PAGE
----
- Finance professionals see supply chain disruption as one of the top two sources of risk in their industries, according to a new report from Dun & Bradstreet.
- In a survey of 1,100 financial risk managers, most respondents believe their own efforts to manage, monitor and predict supplier viability pose a moderate to high risk to their business — disparate data, organizational silos and lack of data integration were named as barriers for roughly a third of organizations.
- New technology that enables a more data-driven approach to risk management is proposed by the report as the solution to increasingly uncertain supply chains. However, willingness is high and adoption is low.
Mitigating risk is not just a task that benefits supply chain managers. Verifiable mitigation tactics have ripple effects that protect an organization from the financial shocks that can result from the same forces shaking supply chains all over the world. Shifting trade deals, an uncertain geopolitical environment and increasingly volatile weather patterns are increasingly on the minds of finance managers just as much as supply chain stewards.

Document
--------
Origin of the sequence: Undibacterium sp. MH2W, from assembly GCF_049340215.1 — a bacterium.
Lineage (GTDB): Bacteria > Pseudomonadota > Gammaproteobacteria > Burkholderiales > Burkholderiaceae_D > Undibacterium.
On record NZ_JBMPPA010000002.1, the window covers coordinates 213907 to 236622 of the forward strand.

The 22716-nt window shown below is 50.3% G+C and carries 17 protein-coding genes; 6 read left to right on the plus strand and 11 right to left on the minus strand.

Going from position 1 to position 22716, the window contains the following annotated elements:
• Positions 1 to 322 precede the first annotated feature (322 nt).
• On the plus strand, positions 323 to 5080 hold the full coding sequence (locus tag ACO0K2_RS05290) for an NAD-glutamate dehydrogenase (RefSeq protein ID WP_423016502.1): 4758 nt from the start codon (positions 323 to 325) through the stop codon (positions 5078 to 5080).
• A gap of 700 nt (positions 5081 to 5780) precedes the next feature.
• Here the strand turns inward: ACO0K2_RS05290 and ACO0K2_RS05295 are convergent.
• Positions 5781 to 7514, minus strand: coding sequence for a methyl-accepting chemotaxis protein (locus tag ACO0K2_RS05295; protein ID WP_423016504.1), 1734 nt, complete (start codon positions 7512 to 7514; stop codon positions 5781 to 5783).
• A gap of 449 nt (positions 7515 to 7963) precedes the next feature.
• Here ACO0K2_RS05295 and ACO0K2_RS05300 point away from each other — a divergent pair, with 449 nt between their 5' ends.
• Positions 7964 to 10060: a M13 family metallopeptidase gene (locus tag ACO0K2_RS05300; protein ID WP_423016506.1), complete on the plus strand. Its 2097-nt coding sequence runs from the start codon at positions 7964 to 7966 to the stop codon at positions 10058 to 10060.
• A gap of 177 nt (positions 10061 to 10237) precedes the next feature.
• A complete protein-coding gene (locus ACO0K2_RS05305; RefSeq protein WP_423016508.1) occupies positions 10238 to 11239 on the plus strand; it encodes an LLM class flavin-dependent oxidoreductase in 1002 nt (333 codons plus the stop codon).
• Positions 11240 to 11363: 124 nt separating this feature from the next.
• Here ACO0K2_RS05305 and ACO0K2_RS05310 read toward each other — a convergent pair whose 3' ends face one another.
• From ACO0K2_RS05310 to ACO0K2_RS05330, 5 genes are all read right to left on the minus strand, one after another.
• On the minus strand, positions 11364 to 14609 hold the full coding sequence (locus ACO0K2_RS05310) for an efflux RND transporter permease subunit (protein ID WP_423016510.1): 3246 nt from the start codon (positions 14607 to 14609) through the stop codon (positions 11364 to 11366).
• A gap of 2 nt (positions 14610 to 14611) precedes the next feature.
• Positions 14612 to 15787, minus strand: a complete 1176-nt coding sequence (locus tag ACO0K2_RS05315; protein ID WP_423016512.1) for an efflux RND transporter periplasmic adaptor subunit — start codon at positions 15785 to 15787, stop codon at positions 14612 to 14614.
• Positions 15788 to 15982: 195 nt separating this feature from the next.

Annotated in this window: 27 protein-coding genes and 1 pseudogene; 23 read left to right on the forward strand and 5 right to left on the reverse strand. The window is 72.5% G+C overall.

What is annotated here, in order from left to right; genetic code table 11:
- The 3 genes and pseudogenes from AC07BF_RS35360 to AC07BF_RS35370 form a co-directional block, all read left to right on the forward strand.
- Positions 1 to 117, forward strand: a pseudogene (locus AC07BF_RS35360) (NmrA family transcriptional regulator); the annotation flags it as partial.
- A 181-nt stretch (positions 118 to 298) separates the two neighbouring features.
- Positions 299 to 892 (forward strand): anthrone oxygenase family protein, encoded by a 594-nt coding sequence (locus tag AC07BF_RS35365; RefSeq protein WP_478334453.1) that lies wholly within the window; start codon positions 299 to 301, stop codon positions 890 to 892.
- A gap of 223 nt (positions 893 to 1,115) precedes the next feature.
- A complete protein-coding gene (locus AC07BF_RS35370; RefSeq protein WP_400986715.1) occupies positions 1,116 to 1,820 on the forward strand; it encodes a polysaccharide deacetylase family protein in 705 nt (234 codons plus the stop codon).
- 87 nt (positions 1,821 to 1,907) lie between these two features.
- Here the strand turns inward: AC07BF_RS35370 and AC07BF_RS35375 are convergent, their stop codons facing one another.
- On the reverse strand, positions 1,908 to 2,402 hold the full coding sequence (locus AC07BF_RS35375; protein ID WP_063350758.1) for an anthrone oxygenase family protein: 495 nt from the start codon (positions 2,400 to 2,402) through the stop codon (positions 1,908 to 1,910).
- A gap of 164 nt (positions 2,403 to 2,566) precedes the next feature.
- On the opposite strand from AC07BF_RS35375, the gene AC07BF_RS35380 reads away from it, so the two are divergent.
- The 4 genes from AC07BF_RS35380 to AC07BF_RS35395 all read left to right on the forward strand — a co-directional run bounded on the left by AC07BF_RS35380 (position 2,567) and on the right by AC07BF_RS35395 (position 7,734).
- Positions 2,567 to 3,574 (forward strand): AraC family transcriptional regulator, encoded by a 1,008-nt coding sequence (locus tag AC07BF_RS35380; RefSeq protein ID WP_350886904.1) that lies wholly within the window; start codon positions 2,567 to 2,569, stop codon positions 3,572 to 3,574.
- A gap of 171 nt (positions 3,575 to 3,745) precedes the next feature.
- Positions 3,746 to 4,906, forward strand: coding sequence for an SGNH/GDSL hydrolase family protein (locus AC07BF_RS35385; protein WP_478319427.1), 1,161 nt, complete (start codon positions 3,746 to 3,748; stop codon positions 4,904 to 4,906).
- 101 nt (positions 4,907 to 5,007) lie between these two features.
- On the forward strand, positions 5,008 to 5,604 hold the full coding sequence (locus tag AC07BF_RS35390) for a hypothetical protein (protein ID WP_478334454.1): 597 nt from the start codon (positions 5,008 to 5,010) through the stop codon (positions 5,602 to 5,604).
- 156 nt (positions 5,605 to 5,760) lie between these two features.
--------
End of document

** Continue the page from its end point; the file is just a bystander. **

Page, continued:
Dun & Bradstreet suggests some of the anxiety felt by financial risk analysts about supplier risk could ease if they had better tools for forecasting and monitoring risk.
"Because risk management is becoming less about programmatically addressing the past and more about dynamically interpreting the future, modern finance leaders must embrace the knowledge they don’t have, the data they haven’t analyzed yet, and the possibilities that may impact their businesses," said Eric Dowdell in the Dun & Bradstreet report he authored.
The most common tools currently being used to manage risk according to the survey are in-house analytics, credit reports and third-party data. But, 60% of the risk management data represented by the study respondents was completely siloed, meaning data flowing from every corner of a company is not able to be integrated and formed into a complete picture of risk.
Less than 20% of respondents reported their company is "advanced" in the sophistication of their teams’ use of modern risk management tools such as blockchain, artificial intelligence and machine learning. These new technologies can be used to analyze and make predictions based on disparate data sources and extremely large data sets, but are currently more likely to be applied to improve revenue and profit, rather than improving risk management — essentially leaving money on the table.
The author suggests financial managers can take steps toward integrating new technology holistically into their operations by creating a culture of innovation wherein concepts like automation and artificial intelligence are viewed as exciting and not nerve-wracking.